Posted on

Advancing the Case for a Modern Post Colonial Economy

Social Share


Political leaders have articulated a vision of what and where a country should be within a particular time period using developed indicators as the basis upon which they have predicated such views. St.Vincent and the Grenadines is no exception. Prime Minister Gonsalves spoke about creating a Modern Post Colonial Economy – a situation where St.Vincent as a nation state seeks to create its own socio-economic and political space- unhindered by any colonial strictures and constructs that have influenced all sinews of our institutional development.{{more}} It involves advancing a modern service based economy that reflects national, regional and international best practices.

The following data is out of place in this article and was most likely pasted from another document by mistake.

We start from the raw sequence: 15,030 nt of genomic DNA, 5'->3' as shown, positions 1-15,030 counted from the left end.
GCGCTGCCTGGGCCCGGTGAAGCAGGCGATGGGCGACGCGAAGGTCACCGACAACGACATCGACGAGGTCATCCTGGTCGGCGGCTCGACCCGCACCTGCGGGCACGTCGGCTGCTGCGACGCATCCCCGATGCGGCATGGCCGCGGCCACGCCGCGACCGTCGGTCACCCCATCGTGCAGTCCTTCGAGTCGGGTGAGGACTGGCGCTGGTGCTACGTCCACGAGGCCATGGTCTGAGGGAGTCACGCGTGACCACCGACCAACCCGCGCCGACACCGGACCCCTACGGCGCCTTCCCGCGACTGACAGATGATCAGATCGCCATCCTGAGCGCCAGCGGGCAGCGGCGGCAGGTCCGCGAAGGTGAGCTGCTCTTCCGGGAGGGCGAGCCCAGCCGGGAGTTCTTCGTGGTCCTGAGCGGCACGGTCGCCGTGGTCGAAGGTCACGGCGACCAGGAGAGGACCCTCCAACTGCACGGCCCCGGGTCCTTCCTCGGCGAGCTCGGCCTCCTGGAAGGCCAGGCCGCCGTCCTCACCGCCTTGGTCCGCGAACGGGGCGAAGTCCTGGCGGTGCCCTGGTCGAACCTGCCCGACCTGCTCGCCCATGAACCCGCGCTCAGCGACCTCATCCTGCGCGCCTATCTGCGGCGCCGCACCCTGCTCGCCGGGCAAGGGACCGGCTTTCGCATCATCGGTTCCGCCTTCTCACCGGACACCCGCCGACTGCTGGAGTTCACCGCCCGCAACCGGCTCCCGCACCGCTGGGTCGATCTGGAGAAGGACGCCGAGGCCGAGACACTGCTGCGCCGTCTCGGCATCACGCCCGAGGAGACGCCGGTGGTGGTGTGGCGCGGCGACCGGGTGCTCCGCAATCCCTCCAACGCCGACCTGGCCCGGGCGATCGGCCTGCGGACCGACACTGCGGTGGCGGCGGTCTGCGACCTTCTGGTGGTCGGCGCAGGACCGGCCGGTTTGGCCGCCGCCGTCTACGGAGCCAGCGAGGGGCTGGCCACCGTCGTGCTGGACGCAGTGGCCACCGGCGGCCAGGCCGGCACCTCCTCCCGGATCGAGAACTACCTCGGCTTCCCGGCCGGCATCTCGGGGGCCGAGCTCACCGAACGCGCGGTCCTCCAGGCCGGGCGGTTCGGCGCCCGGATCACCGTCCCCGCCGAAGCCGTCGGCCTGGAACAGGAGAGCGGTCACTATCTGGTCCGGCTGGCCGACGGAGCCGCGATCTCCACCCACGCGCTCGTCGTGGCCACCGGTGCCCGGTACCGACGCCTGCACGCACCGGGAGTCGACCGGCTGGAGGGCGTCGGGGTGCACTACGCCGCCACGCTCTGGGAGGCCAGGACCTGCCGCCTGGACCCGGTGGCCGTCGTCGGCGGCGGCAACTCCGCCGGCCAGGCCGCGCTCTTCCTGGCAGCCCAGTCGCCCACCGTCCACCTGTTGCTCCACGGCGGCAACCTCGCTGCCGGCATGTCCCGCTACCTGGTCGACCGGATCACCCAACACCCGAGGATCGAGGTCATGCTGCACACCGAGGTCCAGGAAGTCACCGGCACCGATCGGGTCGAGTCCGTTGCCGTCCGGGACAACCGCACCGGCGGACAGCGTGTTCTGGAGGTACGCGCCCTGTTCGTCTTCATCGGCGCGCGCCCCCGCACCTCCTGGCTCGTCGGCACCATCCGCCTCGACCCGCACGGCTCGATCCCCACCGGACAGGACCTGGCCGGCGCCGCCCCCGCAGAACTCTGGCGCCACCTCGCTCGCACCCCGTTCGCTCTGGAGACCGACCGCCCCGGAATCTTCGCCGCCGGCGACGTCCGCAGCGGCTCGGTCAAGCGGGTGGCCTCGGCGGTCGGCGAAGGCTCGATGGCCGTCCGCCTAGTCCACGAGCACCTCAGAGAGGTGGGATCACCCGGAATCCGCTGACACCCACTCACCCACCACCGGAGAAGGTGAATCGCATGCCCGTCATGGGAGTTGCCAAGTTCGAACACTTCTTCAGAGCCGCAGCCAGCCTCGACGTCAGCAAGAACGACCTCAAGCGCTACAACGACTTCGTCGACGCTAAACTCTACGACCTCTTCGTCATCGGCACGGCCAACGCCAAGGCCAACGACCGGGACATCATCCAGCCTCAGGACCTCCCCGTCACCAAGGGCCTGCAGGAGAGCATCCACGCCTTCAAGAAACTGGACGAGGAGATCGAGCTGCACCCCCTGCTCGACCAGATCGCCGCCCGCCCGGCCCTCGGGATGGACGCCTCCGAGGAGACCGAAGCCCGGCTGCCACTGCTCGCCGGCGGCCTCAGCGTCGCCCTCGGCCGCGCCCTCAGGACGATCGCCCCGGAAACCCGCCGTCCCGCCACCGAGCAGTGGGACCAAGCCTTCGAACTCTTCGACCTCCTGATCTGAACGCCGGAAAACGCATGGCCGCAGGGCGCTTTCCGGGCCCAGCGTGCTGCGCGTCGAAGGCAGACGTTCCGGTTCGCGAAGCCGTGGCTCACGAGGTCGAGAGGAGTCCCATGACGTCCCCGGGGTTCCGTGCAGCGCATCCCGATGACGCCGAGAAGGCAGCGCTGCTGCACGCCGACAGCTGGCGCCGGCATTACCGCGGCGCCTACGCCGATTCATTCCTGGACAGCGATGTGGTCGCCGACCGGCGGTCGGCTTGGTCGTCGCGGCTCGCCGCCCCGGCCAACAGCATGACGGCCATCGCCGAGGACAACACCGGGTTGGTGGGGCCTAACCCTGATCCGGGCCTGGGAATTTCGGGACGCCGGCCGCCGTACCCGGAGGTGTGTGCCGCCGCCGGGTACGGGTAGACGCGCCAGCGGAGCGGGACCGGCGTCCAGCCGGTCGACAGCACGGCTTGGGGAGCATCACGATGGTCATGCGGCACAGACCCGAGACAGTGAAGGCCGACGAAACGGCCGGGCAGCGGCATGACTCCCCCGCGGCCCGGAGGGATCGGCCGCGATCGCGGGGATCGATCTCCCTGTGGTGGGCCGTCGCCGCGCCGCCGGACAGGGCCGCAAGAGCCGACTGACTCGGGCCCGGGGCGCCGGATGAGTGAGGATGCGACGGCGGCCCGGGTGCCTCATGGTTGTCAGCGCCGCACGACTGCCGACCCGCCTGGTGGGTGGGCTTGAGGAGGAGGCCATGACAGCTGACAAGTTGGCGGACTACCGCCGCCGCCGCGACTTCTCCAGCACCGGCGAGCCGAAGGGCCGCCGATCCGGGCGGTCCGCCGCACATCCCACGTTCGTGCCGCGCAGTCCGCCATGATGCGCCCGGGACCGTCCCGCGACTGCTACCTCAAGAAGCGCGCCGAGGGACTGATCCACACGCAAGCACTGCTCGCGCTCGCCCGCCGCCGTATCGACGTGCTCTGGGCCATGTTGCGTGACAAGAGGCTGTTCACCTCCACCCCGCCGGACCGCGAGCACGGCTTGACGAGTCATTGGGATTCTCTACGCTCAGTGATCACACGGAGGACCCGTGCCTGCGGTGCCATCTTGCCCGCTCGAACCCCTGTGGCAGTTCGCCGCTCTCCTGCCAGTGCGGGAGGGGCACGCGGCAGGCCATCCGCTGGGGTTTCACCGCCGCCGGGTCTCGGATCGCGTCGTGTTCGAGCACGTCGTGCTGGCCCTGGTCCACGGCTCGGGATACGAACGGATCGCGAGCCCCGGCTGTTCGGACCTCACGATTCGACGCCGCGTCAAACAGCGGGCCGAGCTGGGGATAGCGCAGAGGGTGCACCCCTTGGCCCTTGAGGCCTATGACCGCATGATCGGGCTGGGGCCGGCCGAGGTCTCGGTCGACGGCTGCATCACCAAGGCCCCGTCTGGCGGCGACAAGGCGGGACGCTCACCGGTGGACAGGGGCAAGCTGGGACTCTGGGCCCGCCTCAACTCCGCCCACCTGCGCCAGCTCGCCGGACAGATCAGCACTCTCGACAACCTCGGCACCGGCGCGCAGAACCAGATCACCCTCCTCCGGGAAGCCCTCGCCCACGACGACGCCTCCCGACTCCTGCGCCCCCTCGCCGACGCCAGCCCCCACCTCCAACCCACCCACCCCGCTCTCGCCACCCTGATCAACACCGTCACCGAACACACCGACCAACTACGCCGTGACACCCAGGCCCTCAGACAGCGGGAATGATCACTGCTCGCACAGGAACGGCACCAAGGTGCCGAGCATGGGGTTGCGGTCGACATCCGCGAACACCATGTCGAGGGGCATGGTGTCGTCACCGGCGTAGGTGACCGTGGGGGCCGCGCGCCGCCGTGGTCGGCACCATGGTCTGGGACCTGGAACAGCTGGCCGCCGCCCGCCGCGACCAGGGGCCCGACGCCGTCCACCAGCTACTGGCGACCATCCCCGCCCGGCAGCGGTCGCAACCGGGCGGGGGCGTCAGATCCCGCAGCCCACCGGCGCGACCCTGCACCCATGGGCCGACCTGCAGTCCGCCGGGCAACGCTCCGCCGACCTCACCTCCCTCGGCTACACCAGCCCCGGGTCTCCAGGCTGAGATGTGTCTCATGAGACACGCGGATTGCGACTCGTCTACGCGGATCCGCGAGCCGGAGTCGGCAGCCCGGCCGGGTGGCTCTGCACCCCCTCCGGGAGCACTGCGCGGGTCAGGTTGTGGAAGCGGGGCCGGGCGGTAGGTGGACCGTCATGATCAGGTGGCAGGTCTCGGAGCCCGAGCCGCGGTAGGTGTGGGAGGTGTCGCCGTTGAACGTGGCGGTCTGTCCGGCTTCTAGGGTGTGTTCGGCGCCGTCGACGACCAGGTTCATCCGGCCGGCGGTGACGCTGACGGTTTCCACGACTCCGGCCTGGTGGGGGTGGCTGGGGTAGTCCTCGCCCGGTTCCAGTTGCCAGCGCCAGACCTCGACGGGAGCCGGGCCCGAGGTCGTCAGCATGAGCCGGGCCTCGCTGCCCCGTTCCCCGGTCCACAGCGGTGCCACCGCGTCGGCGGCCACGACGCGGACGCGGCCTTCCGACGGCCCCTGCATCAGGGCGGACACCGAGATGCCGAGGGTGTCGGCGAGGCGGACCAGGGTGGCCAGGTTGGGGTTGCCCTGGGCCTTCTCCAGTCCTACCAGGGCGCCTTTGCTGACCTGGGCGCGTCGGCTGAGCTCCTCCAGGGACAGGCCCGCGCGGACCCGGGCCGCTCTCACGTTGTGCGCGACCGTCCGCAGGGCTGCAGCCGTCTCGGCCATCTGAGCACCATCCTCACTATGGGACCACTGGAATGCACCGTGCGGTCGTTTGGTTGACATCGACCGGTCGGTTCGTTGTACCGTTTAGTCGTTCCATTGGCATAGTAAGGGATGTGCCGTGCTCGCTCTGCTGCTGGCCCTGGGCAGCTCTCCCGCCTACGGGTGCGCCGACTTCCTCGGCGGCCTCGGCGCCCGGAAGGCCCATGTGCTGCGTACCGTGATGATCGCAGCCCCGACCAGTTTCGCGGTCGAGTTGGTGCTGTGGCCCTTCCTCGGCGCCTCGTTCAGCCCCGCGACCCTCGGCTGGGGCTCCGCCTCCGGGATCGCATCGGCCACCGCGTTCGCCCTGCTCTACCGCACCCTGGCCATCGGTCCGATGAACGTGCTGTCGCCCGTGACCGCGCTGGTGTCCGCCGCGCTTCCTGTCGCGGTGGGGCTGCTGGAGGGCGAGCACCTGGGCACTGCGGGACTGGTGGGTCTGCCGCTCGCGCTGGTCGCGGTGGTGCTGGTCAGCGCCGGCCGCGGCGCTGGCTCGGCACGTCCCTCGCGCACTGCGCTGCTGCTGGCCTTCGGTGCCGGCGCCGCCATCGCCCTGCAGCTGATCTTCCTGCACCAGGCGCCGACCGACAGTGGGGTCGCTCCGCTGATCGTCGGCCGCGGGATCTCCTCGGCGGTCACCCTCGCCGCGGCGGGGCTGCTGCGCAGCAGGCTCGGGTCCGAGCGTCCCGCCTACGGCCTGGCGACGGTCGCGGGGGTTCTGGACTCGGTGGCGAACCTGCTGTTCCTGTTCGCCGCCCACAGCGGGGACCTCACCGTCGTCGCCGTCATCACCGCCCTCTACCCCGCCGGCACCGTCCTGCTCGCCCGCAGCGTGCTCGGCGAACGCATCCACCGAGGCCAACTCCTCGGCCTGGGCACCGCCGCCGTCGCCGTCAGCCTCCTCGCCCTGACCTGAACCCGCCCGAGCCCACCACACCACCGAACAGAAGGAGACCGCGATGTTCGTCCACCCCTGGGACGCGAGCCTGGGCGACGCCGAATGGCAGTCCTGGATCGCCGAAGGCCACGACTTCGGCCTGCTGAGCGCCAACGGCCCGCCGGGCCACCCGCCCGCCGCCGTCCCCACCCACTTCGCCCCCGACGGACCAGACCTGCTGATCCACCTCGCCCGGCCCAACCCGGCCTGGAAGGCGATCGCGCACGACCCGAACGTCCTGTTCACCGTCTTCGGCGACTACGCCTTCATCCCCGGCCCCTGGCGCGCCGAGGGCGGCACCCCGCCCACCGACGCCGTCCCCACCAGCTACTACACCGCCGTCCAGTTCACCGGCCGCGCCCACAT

Barbados has also articulated its own vision to achieve developed nation status by 2017, while Trinidad and Tobago touts its 20/20 Vision- to attain developed nation status by the year 2020.

Historically, few countries have made the transition from being a backwater outpost to that of becoming an industrialized and or developed economy in the 20th Century.

The Soviet Union under Joseph Stalin underwent rapid transformation and industrialization in a short period, eventually becoming one of the two pre-eminent powers after the Second World War. The ‘Big Push Theory’ adopted by Stalin did enable the Soviet Union to leap frog development- transforming itself from an agrarian based economy to that of a rapid industrialized society. China, under Chairman Mao, was less successful in emulating the Soviet Union example.